It wasn’t a surprise to hear that Coachella was his favorite show he’s played, considering he had a coveted sunset slow at the enormous Sahara tent. It turned out that he was originally scheduled for a day slot on a smaller stage, but Matoma and his agent hustled in enlisting guests like Akon, Sean Paul, and even a rare appearance by Ja Rule in the weeks leading up to the festival.

“Yeah. I was scheduled to be way, way before, but he just hustled and said to the promoter and to the guy that owned the festival that we were bringing all these guest artists and my manager made that happen. Like with Ja-Rule, the day before I played at the Marquee in New York. He had this 15-year anniversary there, so I managed to talk with him and convinced him to come to Coachella. And that was the day before, so we flew him to Coachella and… that’s how that all happened.”

ElectroJams EF15

Fortune and fate clearly favor Matoma, as much as many of his fans. The first time I saw Matoma play was last year at Electric Forest on a beautifully produced Tripolee stage and the one thing I remember most of all was his incredible enthusiasm. Even if he didn’t say it (which he did, a lot), you could tell he was stoked to be there.

“Yeah, absolutely, I was very excited, and like, nothing else has changed since then. For me, it’s all about traveling around, meeting new people, spreading new music and spreading the love. I just think about, especially with DJ’s, who play songs on this stage, of course, they have a reputation, and an image to protect, but it always seems like there’s a glass [wall] between the DJ and the audience. And they play so much music that does not connect, it’s just noise, and you really need to be on something to enjoy just standing there and jumping.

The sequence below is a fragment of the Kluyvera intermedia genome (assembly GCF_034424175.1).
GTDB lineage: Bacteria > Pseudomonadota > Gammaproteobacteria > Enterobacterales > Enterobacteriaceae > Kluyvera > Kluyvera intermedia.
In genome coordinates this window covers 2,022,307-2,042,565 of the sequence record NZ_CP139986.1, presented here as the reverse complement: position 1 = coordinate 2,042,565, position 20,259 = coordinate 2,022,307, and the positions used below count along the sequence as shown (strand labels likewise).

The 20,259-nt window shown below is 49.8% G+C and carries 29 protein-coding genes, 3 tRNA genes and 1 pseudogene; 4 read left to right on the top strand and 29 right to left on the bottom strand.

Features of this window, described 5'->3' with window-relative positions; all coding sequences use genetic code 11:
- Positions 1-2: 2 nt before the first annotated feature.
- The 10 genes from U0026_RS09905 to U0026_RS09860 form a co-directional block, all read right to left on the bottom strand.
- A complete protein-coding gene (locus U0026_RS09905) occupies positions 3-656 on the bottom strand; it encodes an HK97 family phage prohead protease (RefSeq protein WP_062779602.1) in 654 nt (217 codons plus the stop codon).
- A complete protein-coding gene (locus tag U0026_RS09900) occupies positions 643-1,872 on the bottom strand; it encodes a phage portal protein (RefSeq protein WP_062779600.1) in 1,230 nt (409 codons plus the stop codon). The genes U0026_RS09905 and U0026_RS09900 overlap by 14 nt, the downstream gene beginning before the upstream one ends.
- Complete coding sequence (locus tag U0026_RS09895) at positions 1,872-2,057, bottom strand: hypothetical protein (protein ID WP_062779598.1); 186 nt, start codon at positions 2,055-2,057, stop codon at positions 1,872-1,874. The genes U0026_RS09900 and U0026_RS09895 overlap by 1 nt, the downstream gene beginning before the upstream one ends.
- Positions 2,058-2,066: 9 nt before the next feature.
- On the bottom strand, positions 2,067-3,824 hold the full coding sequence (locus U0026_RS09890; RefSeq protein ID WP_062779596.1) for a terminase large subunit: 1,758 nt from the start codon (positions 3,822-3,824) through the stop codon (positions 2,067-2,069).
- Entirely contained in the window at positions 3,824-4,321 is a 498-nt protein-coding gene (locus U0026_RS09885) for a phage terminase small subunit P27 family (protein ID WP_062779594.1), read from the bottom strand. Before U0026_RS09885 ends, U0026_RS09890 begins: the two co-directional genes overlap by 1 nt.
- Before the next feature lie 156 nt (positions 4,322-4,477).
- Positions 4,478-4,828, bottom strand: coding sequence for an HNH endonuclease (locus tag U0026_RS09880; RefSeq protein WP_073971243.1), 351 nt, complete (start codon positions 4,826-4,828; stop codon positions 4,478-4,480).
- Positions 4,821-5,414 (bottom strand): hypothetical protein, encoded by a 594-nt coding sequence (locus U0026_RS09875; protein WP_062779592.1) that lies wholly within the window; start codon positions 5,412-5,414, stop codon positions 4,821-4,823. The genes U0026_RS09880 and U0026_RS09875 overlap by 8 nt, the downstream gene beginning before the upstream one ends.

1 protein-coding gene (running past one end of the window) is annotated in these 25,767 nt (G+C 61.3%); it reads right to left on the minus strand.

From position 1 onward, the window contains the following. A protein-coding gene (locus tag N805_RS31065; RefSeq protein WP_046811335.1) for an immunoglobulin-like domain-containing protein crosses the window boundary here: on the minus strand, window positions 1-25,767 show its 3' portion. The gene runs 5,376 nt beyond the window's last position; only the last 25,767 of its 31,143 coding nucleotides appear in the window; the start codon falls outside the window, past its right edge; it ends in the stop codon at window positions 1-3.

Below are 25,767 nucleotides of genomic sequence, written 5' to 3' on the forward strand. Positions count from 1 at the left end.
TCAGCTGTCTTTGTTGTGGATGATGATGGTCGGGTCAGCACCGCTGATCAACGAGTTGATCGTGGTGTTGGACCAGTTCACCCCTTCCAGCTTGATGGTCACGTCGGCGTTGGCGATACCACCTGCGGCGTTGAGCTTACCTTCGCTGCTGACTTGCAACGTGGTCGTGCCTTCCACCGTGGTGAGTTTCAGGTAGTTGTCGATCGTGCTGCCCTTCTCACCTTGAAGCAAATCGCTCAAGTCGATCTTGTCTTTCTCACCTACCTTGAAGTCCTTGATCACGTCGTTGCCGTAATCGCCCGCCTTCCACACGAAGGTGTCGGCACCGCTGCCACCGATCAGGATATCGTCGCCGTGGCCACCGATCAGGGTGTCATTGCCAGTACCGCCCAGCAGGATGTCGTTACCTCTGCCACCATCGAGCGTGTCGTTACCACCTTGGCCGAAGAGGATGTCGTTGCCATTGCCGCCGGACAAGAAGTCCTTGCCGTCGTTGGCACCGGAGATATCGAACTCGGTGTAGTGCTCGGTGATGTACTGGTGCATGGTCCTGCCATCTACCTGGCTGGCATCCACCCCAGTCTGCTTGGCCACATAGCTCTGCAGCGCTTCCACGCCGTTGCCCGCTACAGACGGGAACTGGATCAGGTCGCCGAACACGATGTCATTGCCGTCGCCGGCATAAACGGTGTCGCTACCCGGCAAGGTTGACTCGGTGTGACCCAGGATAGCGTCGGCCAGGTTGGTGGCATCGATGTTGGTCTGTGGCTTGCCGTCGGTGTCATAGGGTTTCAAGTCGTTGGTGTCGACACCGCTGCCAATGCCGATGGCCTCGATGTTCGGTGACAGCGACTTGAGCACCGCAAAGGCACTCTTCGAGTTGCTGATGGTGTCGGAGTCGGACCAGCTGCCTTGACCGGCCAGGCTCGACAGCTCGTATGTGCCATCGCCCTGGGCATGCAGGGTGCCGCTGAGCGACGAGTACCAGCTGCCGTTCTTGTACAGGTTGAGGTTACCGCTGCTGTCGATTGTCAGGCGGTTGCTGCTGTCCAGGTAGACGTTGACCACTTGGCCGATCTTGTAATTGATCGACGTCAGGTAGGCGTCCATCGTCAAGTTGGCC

For me it’s more about the connection with the music and that it’s important that you have stories to tell as a deejay.”

So what about the stories you have to tell, I wondered. What’s coming up next?

“I’m always working on new music, but with the music industry, you can’t talk much about them because of the politics and the music. I just want to share music non-stop and that’s why I also made the album Hakuna Matoma.

I have new music coming soon, I’m excited and stoked about it. I always write music, even when I’m on the road, sitting on a bus. I always try to find room and space to get inspired and also be inspired.”

That’s something I’ve learned about producers, is that if they have something coming, they won’t tell you about it. Even though they really want to, there are rules in the industry that keep a lid on things. So while he may have been drawn to the blanket genre of electronic music for its eschewing of traditional rules, he still recognizes the importance of drawing inside the lines when he needs to. I opted to end the interview by asking for Matoma’s advice for up and coming producers.

Matoma at Mill City Nights

“Just work hard and don’t find yourself in a spot where you are always dependent on others. You have to be standing on your own and trust your instincts, and work hard. Also just. Looking at tutorials, and reading about the different software. Use your ears and try out different stuff and to find your sound. Be confident that as long as you work hard to do it for a long time, I will make it. Like with me, I started producing when I was 16, but still like I didn’t show people except for my family and friends my music. But I didn’t release any music until I was 23 years old. Because I just felt that the music I had produced until then wasn’t good enough to show to people and I just continued working nonstop really hard, five to 10 hours a day. And that’s the reason why I also went to music school. I didn’t know that my goal was to become a producer or a deejay. My goal was to live by music and have music in my life and I could like maybe work as a sound technician, maybe work in the studio, and work as a music teacher. But that opportunity to go three years to university, and be disciplined,and learn the stuff I learn made me realize that if you just work hard, the sky’s the limit.”

Indeed, that seems to be the case with Matoma, who’s churning out hit after hit on his journey to spread love and music and smiles the world over.

I was given tickets to the show at Mill City Nights in Minneapolis, but after seeing the way Matoma effortlessly worked the room, drawing in songs and samples from a wide swath of house, electro, nu-disco, and otherwise, I would happily pay to see him again. Check out the photo album from the show and head to hakunamatoma.com for remaining “Party at Your Place!” dates and tickets. I highly recommend it.

Matoma at Mill City Nights

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About the Author:

I work, live and play in Minneapolis. I help people talk to computers. I write about music. A lot.